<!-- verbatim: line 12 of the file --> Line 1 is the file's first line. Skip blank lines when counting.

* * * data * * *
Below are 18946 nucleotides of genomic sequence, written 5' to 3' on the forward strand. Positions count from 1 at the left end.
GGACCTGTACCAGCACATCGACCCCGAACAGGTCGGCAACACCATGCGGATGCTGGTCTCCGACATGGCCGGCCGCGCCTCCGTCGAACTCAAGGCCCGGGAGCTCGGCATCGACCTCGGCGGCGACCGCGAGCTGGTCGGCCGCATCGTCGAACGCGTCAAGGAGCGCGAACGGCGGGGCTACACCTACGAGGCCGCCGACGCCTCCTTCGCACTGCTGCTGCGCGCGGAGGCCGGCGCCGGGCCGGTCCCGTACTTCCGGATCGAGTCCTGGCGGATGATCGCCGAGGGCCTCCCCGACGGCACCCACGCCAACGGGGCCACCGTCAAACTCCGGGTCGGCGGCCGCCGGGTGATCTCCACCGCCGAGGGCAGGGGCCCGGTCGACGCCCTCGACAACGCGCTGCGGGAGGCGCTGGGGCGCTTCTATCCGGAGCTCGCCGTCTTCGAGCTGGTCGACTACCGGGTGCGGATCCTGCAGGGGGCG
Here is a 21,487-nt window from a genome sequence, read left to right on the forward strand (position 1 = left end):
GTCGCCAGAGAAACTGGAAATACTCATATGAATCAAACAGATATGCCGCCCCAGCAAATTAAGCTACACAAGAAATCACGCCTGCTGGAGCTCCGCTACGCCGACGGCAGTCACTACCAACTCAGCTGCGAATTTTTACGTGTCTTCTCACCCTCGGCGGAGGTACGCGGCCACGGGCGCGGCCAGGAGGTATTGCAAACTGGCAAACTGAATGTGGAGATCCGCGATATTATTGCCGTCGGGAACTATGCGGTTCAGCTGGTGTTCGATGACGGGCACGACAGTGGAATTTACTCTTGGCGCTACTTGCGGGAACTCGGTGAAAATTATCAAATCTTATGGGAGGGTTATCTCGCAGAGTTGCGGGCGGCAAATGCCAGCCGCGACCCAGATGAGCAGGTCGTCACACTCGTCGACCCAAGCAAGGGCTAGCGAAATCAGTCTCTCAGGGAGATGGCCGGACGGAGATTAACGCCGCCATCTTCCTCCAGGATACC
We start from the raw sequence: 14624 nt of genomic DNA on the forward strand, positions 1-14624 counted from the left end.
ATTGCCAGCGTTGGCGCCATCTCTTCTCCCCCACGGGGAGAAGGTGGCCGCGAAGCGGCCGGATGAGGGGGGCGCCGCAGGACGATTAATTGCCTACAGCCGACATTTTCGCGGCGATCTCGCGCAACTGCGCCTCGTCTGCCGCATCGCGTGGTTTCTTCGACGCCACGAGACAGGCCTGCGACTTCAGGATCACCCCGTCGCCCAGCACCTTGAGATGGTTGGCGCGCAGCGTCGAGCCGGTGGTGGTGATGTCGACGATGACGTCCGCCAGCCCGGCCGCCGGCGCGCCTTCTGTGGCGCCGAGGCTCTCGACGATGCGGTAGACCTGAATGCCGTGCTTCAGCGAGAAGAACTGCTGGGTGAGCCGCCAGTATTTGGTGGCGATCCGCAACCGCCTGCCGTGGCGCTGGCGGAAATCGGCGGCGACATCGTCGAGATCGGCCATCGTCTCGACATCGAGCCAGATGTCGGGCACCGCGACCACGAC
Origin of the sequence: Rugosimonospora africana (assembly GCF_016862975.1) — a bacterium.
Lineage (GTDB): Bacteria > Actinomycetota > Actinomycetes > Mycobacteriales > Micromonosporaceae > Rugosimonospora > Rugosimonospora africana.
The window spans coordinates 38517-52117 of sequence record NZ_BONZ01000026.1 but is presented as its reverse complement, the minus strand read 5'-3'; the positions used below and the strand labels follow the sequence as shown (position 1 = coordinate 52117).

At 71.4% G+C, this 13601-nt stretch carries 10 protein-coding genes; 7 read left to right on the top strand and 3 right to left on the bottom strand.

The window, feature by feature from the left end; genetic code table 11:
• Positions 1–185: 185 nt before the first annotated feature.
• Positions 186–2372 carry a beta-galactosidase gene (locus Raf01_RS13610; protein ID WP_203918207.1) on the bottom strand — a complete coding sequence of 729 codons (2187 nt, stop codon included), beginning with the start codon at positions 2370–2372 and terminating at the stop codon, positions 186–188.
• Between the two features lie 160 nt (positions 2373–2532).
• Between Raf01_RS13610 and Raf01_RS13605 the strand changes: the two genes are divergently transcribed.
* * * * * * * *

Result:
• Positions 1–185: 185 nt before the first annotated feature.